The true Mobile WiMAX standard of 802.16e is divergent from Fixed WiMAX. It attracted a significant number of Forum members towards an opportunity to substantively challenge existing 3G technology purveyors. While clearly based on the same OFDM base technology adopted in 802.16-2004, the 802.16e version is designed to deliver service across many more sub-channels than the OFDM 256-FFT. It is important to note that both standards support single carrier, OFDM 256-FFT and at least OFDMA 1K-FFT.
The 802.16e standard adds OFDMA 2K-FFT, 512-FFT and 128-FFT capability. Sub-channelization facilitates access at varying distance by providing operators the capability to dynamically reduce the number of channels while increasing the gain of signal to each channel in order to reach customers farther away. The reverse is also possible. For example, when a user gets closer to a cell site, the number of channels will increase and the modulation can also change to increase bandwidth. At longer ranges, modulations like QPSK (which offer robust links but lower bandwidth) can give way at shorter ranges to 64 QAM (which are more sensitive links, but offer much higher bandwidth) for example. Each subscriber is linked to a number of subchannels that obviate multi-path interference. The upshot is that cells should be much less sensitive to overload and cell size shrinkage during the load than before. Ideally, customers at any range should receive solid QOS without drops that 3G technology may experience. Here is an in-depth Q&A on OFDMA®.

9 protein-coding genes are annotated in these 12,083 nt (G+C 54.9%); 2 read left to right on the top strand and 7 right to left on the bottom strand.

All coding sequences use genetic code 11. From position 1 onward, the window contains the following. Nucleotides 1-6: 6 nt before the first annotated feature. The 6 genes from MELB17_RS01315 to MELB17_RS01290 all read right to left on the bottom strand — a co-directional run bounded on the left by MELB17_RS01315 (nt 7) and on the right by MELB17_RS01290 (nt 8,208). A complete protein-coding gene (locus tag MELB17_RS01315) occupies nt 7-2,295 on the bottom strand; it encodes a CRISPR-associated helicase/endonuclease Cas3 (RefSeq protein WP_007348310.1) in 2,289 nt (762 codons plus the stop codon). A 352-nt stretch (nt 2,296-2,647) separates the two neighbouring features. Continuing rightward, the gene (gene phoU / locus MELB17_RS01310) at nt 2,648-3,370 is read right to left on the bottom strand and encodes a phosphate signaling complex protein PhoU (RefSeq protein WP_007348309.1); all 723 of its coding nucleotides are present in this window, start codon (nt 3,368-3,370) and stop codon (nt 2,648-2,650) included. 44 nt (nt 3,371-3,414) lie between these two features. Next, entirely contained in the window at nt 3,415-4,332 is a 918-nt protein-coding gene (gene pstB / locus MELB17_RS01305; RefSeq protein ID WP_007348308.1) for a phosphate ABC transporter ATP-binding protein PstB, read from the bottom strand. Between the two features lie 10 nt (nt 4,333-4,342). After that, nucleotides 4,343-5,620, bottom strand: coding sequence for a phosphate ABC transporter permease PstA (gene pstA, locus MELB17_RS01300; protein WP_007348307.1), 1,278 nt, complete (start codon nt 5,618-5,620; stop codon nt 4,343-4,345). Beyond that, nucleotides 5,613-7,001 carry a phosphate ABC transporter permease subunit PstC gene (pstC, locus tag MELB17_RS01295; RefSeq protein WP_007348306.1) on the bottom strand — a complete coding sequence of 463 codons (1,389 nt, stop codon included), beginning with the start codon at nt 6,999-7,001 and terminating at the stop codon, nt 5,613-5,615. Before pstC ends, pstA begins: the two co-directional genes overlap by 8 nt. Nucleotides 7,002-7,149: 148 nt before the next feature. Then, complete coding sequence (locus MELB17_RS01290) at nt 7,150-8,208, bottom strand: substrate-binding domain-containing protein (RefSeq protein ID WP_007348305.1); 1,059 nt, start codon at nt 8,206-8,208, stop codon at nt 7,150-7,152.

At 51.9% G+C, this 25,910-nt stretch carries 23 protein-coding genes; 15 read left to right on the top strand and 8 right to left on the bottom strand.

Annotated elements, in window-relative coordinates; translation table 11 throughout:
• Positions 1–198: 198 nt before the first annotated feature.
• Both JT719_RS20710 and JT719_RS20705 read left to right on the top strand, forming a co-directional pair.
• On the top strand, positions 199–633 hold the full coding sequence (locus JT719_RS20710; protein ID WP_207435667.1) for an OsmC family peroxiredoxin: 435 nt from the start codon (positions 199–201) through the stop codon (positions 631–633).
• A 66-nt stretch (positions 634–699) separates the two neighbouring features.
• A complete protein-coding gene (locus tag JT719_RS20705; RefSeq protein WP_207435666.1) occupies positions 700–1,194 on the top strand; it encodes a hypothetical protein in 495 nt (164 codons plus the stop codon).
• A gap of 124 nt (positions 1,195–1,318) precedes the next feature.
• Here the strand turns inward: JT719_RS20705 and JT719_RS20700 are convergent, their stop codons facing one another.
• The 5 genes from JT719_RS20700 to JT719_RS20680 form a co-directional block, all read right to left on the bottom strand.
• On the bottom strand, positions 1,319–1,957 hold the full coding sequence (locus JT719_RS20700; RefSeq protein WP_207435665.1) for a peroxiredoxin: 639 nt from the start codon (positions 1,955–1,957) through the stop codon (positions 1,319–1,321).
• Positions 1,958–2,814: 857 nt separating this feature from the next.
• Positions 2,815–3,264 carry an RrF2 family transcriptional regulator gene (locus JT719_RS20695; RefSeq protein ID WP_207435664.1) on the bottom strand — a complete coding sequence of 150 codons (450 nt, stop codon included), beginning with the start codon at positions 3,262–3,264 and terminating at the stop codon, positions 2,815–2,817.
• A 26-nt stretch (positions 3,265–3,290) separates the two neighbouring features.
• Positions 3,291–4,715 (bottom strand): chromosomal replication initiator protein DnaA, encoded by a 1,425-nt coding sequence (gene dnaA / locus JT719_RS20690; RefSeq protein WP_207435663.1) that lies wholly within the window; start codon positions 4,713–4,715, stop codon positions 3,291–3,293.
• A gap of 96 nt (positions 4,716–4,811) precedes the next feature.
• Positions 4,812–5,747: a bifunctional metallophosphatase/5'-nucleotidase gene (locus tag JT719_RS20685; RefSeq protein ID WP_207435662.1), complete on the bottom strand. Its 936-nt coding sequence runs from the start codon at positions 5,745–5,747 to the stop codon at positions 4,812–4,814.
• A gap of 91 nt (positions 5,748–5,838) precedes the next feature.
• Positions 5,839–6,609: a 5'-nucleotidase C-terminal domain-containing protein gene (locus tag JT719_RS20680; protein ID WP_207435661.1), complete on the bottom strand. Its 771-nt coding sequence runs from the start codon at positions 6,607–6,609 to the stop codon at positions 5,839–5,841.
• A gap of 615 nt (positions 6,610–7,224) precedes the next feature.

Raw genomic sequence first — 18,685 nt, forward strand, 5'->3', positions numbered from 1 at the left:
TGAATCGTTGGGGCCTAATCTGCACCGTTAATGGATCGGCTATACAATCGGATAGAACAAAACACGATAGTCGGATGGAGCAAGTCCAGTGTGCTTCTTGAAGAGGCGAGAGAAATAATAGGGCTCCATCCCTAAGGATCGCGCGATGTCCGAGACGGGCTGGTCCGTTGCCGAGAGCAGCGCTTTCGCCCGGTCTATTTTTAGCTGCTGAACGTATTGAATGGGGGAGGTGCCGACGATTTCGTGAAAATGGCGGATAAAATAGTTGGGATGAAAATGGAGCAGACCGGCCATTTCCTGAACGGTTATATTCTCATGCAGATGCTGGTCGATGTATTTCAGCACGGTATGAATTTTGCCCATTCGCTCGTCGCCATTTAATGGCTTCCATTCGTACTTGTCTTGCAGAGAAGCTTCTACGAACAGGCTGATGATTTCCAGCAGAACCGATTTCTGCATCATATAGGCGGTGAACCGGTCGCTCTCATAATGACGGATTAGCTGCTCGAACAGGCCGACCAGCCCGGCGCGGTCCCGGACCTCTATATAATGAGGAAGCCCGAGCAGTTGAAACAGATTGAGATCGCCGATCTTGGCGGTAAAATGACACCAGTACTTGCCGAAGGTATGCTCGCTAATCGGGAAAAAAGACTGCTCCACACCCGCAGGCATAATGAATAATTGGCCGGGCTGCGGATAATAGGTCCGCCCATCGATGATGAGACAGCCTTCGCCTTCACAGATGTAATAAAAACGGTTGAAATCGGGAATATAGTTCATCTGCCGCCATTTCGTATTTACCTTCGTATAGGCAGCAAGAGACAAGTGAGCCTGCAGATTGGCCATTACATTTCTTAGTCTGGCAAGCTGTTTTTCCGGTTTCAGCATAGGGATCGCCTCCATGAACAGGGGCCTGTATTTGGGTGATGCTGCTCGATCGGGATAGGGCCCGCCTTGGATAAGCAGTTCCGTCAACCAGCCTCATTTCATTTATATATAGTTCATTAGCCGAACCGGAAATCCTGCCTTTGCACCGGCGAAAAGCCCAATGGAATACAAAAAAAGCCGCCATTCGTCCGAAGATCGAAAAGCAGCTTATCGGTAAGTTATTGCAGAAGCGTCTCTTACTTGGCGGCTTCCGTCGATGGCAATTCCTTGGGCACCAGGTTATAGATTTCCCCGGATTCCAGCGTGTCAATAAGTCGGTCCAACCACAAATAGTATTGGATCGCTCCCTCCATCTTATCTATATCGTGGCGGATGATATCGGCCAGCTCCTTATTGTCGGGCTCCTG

The 802.16e version of WiMAX also incorporates support for multiple-input-multiple-output (MIMO) antenna technology as well as Beamforming and Advanced Antenna Systems (AAS), which are all "smart" antenna technologies that significantly improve gain of WiMAX systems as well as throughput.
The 802.16e standard is being utilized primarily in licensed spectrum for pure mobile applications. Many firms have elected to develop the 802.16e standard exclusively for both fixed and mobile versions. The 802.16e version of WiMAX is the closest comparable technology to the emerging LTE mobile wireless standard. Or rather, it is more proper to say that LTE is the most comparable to Mobile WiMAX in terms of capabilities as well as technology. The two competing technologies are really very much alike technically.